Arenas of Display and Debate: Britishness, Exotica, and the Material Counterflows of Empire in India, 1750—1825
Rasico, Patrick David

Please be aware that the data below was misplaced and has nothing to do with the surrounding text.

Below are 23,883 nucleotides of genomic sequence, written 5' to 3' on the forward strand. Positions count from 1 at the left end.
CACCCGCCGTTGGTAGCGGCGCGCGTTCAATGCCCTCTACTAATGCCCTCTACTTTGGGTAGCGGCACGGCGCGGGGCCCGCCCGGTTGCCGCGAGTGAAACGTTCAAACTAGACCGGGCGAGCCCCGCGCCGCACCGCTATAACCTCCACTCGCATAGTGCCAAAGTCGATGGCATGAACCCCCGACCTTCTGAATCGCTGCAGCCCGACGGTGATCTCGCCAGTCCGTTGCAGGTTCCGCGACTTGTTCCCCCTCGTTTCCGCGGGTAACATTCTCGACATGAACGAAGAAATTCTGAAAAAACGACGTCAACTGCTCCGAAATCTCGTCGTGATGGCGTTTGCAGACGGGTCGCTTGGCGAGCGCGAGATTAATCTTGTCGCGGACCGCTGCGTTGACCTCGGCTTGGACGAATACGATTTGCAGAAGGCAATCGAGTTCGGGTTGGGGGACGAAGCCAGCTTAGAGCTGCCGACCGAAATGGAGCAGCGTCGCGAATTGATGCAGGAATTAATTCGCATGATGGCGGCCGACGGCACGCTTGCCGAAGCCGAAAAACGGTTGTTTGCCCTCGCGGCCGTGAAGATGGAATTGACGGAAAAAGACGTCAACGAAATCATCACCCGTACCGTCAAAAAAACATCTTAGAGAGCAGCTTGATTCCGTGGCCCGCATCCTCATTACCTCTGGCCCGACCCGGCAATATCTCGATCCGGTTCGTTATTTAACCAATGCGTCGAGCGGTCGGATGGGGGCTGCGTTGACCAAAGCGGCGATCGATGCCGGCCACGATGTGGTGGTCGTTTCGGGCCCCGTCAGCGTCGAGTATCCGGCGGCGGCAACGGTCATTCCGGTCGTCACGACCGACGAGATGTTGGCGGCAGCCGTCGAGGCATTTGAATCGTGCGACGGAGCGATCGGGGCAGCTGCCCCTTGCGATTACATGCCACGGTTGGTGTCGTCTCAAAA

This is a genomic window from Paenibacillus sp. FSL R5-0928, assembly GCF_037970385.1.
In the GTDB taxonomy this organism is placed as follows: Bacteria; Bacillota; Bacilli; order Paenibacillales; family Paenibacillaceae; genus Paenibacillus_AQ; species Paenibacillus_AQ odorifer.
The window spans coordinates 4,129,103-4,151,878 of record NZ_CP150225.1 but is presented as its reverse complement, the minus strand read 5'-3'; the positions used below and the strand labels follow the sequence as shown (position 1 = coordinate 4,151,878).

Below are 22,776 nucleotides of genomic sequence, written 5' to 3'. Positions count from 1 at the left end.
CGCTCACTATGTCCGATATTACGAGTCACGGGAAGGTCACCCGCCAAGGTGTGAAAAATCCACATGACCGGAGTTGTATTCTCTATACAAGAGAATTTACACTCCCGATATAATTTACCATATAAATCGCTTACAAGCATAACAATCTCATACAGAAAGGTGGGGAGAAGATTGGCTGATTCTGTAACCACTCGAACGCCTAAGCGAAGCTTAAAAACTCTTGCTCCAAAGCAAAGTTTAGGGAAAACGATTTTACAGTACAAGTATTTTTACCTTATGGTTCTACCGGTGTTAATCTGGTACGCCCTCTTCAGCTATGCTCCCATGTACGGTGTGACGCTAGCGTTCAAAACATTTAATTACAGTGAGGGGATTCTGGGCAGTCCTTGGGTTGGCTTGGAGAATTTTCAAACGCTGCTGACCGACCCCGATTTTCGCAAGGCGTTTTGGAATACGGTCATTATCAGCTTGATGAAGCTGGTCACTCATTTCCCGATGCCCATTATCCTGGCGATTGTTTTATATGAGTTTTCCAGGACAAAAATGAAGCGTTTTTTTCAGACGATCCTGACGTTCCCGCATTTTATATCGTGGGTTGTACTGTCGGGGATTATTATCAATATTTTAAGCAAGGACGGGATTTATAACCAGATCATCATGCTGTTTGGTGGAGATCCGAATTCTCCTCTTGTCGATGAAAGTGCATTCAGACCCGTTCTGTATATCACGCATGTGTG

This dissertation reveals how the importation of South Asian artworks, antiquities, religious images, and other items were central to British understandings of the subcontinent and of British national character. This study begins with the East India Company's acquisition of a territorial empire in India in the mid-eighteenth century, a time when larger quantities and varieties of Asian material culture flowed into private collections and museums in London. This study presents a series of thematic case studies that shed new light on the ways that the circulation of Indian material culture encouraged a series of British re-imaginings of the geographic divisions and definitions of British and "oriental" spaces in colonial India and in London. Throughout the Georgian period, Britons held diverse perceptions of Britain and the colonial territories as heterogeneous geographies capable of containing both British and “oriental” sectors. Just as Indian exotica could render spaces in Britain as “oriental,” Britons perceived European sectors of cities as appendages of Britain defined by the presence of European peoples, architecture, and other material culture. The chapters explore the production of images and the re-envisioning of the European sector of Calcutta by British topographical artists; London and Calcutta art and estate auctions; the gifting, shipment, and smuggling of South Asian material culture to Britain; private collectors and intellectual organizations' circulation of Indian exotica; and London museums' acquisition and display of artworks and antiquities from the subcontinent. This dissertation draws upon diverse textual and visual sources, ranging from auction records to Anglo-Indian prints, to demonstrate that there were distinct phases in British uses and attitudes towards Indian artworks and antiquities resulting from imperial expansion in the subcontinent. While there was not a singular British vision of the delineation of Britishness, Britons' uses, circulation, and display of Indian artworks and antiquities reflected and engendered continuous British reevaluations of the oriental nature of Indian and British peoples and geographies.